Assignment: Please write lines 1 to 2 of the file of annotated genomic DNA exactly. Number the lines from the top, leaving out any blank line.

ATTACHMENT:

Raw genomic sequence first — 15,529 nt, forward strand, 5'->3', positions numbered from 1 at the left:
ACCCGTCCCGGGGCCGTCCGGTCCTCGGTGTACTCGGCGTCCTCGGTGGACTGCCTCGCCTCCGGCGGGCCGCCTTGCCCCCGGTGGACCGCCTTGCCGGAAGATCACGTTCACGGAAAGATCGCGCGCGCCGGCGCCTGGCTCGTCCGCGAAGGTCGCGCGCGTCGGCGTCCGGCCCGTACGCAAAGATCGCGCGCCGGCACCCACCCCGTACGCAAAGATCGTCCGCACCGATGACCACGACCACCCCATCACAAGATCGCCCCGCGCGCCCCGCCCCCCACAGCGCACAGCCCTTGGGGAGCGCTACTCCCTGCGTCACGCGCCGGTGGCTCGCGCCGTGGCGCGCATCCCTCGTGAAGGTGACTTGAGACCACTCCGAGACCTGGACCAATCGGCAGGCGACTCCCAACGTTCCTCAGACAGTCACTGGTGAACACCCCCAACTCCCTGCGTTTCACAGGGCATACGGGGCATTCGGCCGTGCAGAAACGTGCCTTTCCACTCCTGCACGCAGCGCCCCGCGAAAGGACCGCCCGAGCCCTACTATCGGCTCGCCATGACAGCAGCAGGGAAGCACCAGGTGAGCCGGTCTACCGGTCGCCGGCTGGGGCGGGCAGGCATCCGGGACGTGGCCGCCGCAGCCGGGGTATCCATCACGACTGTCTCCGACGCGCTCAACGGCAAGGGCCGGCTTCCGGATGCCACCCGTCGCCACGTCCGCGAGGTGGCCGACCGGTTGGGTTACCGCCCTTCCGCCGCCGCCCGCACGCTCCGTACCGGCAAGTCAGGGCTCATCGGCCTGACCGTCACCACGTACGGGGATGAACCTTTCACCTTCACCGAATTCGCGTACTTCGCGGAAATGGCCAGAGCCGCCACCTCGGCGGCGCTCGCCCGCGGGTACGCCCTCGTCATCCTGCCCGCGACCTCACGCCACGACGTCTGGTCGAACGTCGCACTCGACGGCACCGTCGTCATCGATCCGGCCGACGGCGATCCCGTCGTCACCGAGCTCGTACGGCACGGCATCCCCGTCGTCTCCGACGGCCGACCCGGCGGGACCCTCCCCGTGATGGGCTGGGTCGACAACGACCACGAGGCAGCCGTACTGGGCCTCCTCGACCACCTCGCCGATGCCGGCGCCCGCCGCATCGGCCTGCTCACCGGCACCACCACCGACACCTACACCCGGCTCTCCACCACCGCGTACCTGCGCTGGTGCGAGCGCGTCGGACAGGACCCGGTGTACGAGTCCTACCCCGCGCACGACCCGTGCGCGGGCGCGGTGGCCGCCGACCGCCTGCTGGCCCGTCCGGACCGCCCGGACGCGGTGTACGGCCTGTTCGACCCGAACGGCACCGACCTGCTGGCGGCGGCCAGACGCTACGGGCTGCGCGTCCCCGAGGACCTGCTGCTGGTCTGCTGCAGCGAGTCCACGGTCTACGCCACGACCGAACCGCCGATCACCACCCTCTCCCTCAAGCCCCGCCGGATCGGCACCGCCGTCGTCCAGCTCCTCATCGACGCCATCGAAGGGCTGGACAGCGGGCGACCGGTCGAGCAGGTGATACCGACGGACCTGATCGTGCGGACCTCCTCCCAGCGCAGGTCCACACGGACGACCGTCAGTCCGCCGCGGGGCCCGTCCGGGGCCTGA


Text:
Raw genomic sequence first — 15,529 nt, forward strand, 5'->3', positions numbered from 1 at the left:
ACCCGTCCCGGGGCCGTCCGGTCCTCGGTGTACTCGGCGTCCTCGGTGGACTGCCTCGCCTCCGGCGGGCCGCCTTGCCCCCGGTGGACCGCCTTGCCGGAAGATCACGTTCACGGAAAGATCGCGCGCGCCGGCGCCTGGCTCGTCCGCGAAGGTCGCGCGCGTCGGCGTCCGGCCCGTACGCAAAGATCGCGCGCCGGCACCCACCCCGTACGCAAAGATCGTCCGCACCGATGACCACGACCACCCCATCACAAGATCGCCCCGCGCGCCCCGCCCCCCACAGCGCACAGCCCTTGGGGAGCGCTACTCCCTGCGTCACGCGCCGGTGGCTCGCGCCGTGGCGCGCATCCCTCGTGAAGGTGACTTGAGACCACTCCGAGACCTGGACCAATCGGCAGGCGACTCCCAACGTTCCTCAGACAGTCACTGGTGAACACCCCCAACTCCCTGCGTTTCACAGGGCATACGGGGCATTCGGCCGTGCAGAAACGTGCCTTTCCACTCCTGCACGCAGCGCCCCGCGAAAGGACCGCCCGAGCCCTACTATCGGCTCGCCATGACAGCAGCAGGGAAGCACCAGGTGAGCCGGTCTACCGGTCGCCGGCTGGGGCGGGCAGGCATCCGGGACGTGGCCGCCGCAGCCGGGGTATCCATCACGACTGTCTCCGACGCGCTCAACGGCAAGGGCCGGCTTCCGGATGCCACCCGTCGCCACGTCCGCGAGGTGGCCGACCGGTTGGGTTACCGCCCTTCCGCCGCCGCCCGCACGCTCCGTACCGGCAAGTCAGGGCTCATCGGCCTGACCGTCACCACGTACGGGGATGAACCTTTCACCTTCACCGAATTCGCGTACTTCGCGGAAATGGCCAGAGCCGCCACCTCGGCGGCGCTCGCCCGCGGGTACGCCCTCGTCATCCTGCCCGCGACCTCACGCCACGACGTCTGGTCGAACGTCGCACTCGACGGCACCGTCGTCATCGATCCGGCCGACGGCGATCCCGTCGTCACCGAGCTCGTACGGCACGGCATCCCCGTCGTCTCCGACGGCCGACCCGGCGGGACCCTCCCCGTGATGGGCTGGGTCGACAACGACCACGAGGCAGCCGTACTGGGCCTCCTCGACCACCTCGCCGATGCCGGCGCCCGCCGCATCGGCCTGCTCACCGGCACCACCACCGACACCTACACCCGGCTCTCCACCACCGCGTACCTGCGCTGGTGCGAGCGCGTCGGACAGGACCCGGTGTACGAGTCCTACCCCGCGCACGACCCGTGCGCGGGCGCGGTGGCCGCCGACCGCCTGCTGGCCCGTCCGGACCGCCCGGACGCGGTGTACGGCCTGTTCGACCCGAACGGCACCGACCTGCTGGCGGCGGCCAGACGCTACGGGCTGCGCGTCCCCGAGGACCTGCTGCTGGTCTGCTGCAGCGAGTCCACGGTCTACGCCACGACCGAACCGCCGATCACCACCCTCTCCCTCAAGCCCCGCCGGATCGGCACCGCCGTCGTCCAGCTCCTCATCGACGCCATCGAAGGGCTGGACAGCGGGCGACCGGTCGAGCAGGTGATACCGACGGACCTGATCGTGCGGACCTCCTCCCAGCGCAGGTCCACACGGACGACCGTCAGTCCGCCGCGGGGCCCGTCCGGGGCCTGA